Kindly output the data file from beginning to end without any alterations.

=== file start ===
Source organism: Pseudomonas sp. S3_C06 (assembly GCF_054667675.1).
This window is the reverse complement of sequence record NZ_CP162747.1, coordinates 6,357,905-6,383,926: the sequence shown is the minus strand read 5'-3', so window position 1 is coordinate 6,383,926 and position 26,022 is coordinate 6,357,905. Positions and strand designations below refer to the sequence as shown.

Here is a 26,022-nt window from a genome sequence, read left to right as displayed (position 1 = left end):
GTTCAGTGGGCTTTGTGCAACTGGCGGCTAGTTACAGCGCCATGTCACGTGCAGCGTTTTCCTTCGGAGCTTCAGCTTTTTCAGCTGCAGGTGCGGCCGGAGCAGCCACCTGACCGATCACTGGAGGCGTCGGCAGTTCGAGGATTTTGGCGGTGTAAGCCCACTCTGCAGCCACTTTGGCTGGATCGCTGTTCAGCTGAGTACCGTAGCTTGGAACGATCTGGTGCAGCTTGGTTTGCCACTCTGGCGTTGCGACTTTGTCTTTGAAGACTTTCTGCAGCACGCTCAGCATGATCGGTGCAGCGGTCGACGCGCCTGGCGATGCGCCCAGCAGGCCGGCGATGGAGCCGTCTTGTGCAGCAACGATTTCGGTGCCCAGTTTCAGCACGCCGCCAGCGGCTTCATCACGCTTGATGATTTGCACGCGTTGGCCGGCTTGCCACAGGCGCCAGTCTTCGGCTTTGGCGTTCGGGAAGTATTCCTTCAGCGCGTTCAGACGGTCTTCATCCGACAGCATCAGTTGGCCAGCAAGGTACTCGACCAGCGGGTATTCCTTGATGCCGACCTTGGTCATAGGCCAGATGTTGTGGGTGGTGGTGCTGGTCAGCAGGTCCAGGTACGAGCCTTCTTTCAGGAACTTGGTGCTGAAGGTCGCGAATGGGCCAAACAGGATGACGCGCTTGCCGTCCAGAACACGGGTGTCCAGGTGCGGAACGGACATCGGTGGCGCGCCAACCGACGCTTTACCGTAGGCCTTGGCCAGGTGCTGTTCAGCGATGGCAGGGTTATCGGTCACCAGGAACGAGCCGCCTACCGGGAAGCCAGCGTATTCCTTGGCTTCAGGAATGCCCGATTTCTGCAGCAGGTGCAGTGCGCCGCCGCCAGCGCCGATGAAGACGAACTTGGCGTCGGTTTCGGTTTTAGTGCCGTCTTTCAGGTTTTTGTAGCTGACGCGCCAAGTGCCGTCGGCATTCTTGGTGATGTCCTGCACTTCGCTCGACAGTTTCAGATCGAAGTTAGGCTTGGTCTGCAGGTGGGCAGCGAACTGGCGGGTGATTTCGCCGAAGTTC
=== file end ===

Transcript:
Source organism: Pseudomonas sp. S3_C06 (assembly GCF_054667675.1).
This window is the reverse complement of sequence record NZ_CP162747.1, coordinates 6,357,905-6,383,926: the sequence shown is the minus strand read 5'-3', so window position 1 is coordinate 6,383,926 and position 26,022 is coordinate 6,357,905. Positions and strand designations below refer to the sequence as shown.

Here is a 26,022-nt window from a genome sequence, read left to right as displayed (position 1 = left end):
GTTCAGTGGGCTTTGTGCAACTGGCGGCTAGTTACAGCGCCATGTCACGTGCAGCGTTTTCCTTCGGAGCTTCAGCTTTTTCAGCTGCAGGTGCGGCCGGAGCAGCCACCTGACCGATCACTGGAGGCGTCGGCAGTTCGAGGATTTTGGCGGTGTAAGCCCACTCTGCAGCCACTTTGGCTGGATCGCTGTTCAGCTGAGTACCGTAGCTTGGAACGATCTGGTGCAGCTTGGTTTGCCACTCTGGCGTTGCGACTTTGTCTTTGAAGACTTTCTGCAGCACGCTCAGCATGATCGGTGCAGCGGTCGACGCGCCTGGCGATGCGCCCAGCAGGCCGGCGATGGAGCCGTCTTGTGCAGCAACGATTTCGGTGCCCAGTTTCAGCACGCCGCCAGCGGCTTCATCACGCTTGATGATTTGCACGCGTTGGCCGGCTTGCCACAGGCGCCAGTCTTCGGCTTTGGCGTTCGGGAAGTATTCCTTCAGCGCGTTCAGACGGTCTTCATCCGACAGCATCAGTTGGCCAGCAAGGTACTCGACCAGCGGGTATTCCTTGATGCCGACCTTGGTCATAGGCCAGATGTTGTGGGTGGTGGTGCTGGTCAGCAGGTCCAGGTACGAGCCTTCTTTCAGGAACTTGGTGCTGAAGGTCGCGAATGGGCCAAACAGGATGACGCGCTTGCCGTCCAGAACACGGGTGTCCAGGTGCGGAACGGACATCGGTGGCGCGCCAACCGACGCTTTACCGTAGGCCTTGGCCAGGTGCTGTTCAGCGATGGCAGGGTTATCGGTCACCAGGAACGAGCCGCCTACCGGGAAGCCAGCGTATTCCTTGGCTTCAGGAATGCCCGATTTCTGCAGCAGGTGCAGTGCGCCGCCGCCAGCGCCGATGAAGACGAACTTGGCGTCGGTTTCGGTTTTAGTGCCGTCTTTCAGGTTTTTGTAGCTGACGCGCCAAGTGCCGTCGGCATTCTTGGTGATGTCCTGCACTTCGCTCGACAGTTTCAGATCGAAGTTAGGCTTGGTCTGCAGGTGGGCAGCGAACTGGCGGGTGATTTCGCCGAAGTTC